Experiments were performed at 1 GPa at 800 °C using an end-loaded piston-cylinder apparatus. Capsules were embedded in MgO rods (Norton Ceramics) and inserted in graphite furnaces surrounded by NaCl and borosilicate glass (Pyrex®). At the top of the assembly, a pyrophyllite–steel plug was placed to ensure the electrical contact. Temperatures were measured with K-type thermocouples that have an estimated uncertainty of ± 5 °C. An alumina disk was placed at the top of the capsule to avoid the direct contact with the thermocouple. Pressure calibration of the apparatus is based on the quartz to coesite transition12 that guarantees an uncertainty of ± 0.01 GPa. Samples were first brought to the run pressure, then heated to 800 °C, with a ramp of 100 °C/min. Run duration was 92 h, in order to approach equilibrium between graphite and CO2-bearing aqueous fluid at 800°C3. Eventually, the experiments were quenched by turning off the power supply, resulting in a cooling rate of > 40 °C/sec.

X-ray diffraction of the frozen fluid

The inner Au–Pd capsule (Fig. 1a,b) containing graphite and H2O–CO2 fluid (Fig. 1c) was exposed by peeling off the outer gold capsule and removing the redox buffer (FMQ), then mounted on a goniometer head on the sample stage at the beamline ID15A of the ESRF (Fig. 1b). A Debye transmission geometry was used, and the signal was collected with a Dectris Pilatus3 X 2 M detector with a Cd–Te sensor. The beam had an energy of 77 keV (λ = 0.1610 Å) and a spot size of 0.05 × 0.05 mm on the sample. Such an elevated beam energy coupled with a high energy threshold of the detector minimized the absorption effects from the capsule (Au X-ray absorption edge is located at ~ 80.7 keV) and allowed a significant reduction of the background (mainly arising from Au60Pd40 fluorescence), respectively. The X-ray diffraction effects were collected every 2 min while cooling the sample with a cryostat from room temperature down to − 90 °C and from − 90 to − 180 °C with rates of − 3 °C/min and − 6 °C/min, respectively (Fig. 2a). The beam was focused orthogonally to the axis of the rotating capsule and multiple diffraction pattern collections were made at different z-axis positions. For each temperature, multiple scans with z offsets of 0.05 mm in 1 mm z interval were collected. Phase abundances were quantitatively estimated by performing Rietveld refinement and the proportions obtained from multiple acquisitions were used to calculate average values and the related uncertainties. Rietveld analysis was performed with GSAS + EXPGUI software13,14. Crystal structure of graphite, solid CO2, ice and clathrate were taken from ICSD database. Background, phase scale factors, lattice parameters and two peak profile function parameters (the constant Gaussian term and a term for Lorentian of a pseudo-Voigt function), were refined.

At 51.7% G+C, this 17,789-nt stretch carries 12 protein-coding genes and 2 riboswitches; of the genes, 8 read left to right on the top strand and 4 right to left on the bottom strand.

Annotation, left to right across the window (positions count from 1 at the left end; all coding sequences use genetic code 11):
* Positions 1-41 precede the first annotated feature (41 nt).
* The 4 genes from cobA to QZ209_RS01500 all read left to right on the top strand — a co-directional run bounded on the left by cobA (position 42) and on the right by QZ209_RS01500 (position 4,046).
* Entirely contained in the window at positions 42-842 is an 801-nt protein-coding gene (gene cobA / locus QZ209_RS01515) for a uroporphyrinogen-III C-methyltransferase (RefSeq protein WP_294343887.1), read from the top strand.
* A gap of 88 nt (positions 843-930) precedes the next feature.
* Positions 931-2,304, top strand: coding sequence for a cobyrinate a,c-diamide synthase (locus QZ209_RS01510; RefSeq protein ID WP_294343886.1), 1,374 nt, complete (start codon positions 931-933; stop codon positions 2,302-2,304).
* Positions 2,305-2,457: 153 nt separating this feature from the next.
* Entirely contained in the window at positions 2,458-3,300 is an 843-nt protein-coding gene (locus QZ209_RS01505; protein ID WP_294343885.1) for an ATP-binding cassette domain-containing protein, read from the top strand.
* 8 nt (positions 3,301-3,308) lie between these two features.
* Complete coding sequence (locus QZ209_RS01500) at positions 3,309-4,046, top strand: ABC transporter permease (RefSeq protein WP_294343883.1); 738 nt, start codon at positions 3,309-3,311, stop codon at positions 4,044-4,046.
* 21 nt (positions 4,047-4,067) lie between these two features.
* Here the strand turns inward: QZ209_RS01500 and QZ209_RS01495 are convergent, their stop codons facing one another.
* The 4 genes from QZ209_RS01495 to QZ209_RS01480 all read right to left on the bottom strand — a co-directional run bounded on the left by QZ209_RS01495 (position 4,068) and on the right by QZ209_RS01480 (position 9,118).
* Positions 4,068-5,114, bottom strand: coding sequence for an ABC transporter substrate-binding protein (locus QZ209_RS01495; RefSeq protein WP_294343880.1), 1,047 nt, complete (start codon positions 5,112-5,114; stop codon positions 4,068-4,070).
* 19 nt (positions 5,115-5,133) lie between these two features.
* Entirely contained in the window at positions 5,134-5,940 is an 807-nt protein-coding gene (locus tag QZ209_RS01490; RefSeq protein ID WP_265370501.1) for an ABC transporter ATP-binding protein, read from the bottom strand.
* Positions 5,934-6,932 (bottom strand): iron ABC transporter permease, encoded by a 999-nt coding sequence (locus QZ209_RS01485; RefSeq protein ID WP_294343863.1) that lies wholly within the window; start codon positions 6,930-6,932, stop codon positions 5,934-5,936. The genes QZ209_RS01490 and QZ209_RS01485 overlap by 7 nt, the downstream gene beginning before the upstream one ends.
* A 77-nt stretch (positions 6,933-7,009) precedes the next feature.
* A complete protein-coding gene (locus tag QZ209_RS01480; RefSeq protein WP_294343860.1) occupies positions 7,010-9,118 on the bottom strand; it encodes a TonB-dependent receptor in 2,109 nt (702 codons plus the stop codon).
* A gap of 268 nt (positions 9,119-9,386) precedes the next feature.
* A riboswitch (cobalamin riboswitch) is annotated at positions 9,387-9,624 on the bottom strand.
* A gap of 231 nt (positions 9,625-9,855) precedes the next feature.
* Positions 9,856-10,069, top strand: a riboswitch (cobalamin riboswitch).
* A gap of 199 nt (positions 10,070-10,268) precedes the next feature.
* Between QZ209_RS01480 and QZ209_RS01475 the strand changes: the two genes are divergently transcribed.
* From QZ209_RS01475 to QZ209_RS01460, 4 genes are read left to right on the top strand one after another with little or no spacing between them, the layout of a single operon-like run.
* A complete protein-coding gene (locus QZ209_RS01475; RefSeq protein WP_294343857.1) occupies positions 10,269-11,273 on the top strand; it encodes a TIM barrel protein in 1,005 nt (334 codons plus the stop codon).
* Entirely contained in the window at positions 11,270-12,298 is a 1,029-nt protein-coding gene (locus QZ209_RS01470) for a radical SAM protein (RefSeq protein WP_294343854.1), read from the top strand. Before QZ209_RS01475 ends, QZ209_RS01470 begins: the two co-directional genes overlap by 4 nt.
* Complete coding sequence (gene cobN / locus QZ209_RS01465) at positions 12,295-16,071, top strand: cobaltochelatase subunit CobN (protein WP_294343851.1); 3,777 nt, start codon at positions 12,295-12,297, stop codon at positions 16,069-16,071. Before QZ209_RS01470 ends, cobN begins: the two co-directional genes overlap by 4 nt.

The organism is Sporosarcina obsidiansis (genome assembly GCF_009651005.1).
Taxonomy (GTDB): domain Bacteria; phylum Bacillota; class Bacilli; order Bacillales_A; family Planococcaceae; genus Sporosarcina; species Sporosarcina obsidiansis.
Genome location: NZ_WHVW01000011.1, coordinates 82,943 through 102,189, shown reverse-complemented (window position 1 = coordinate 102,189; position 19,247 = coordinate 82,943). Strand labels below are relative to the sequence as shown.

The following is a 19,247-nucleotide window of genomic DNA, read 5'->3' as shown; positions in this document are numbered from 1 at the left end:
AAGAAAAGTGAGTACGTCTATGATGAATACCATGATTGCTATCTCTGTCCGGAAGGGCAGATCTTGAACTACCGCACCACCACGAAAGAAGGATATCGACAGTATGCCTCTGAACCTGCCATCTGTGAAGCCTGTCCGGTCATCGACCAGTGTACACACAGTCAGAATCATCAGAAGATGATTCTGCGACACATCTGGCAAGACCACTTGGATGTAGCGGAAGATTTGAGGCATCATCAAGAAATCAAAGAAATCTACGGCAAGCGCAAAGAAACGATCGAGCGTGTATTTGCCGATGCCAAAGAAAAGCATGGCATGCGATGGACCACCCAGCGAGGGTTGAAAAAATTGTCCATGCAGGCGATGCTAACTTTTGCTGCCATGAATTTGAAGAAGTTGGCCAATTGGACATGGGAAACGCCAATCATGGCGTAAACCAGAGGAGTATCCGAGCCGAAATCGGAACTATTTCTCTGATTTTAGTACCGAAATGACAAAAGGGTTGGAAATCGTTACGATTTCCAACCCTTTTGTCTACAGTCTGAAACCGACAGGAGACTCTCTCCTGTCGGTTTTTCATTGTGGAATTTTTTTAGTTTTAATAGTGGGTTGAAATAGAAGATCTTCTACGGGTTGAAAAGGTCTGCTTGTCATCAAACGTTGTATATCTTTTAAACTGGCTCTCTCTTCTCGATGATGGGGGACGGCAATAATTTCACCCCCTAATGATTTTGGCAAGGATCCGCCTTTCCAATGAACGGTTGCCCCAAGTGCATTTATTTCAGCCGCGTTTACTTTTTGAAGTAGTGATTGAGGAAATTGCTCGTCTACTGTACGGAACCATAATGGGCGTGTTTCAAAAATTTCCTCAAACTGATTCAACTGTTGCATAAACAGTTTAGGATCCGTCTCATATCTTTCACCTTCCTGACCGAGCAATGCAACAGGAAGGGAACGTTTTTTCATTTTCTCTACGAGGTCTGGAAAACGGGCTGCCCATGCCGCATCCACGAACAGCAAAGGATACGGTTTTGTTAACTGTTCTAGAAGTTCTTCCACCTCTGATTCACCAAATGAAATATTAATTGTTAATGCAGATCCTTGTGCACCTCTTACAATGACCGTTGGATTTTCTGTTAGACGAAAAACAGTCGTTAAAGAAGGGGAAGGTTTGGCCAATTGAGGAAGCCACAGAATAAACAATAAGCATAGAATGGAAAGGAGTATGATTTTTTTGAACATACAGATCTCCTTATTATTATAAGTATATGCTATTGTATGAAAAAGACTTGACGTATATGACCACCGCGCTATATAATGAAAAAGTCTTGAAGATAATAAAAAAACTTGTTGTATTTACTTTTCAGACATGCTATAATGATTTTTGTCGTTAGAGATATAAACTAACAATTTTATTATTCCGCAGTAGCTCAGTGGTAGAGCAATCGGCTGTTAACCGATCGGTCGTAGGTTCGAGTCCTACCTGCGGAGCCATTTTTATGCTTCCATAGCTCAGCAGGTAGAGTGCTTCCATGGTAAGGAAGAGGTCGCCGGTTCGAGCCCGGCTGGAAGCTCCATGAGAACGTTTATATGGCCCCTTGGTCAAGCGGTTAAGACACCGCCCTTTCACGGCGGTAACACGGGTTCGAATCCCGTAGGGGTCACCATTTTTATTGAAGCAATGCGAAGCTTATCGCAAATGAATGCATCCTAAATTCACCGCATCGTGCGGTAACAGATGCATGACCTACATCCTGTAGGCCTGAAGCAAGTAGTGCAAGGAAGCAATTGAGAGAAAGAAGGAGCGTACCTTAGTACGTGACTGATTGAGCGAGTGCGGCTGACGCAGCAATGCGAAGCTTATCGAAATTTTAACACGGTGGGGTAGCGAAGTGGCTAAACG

Figure 1
figure 1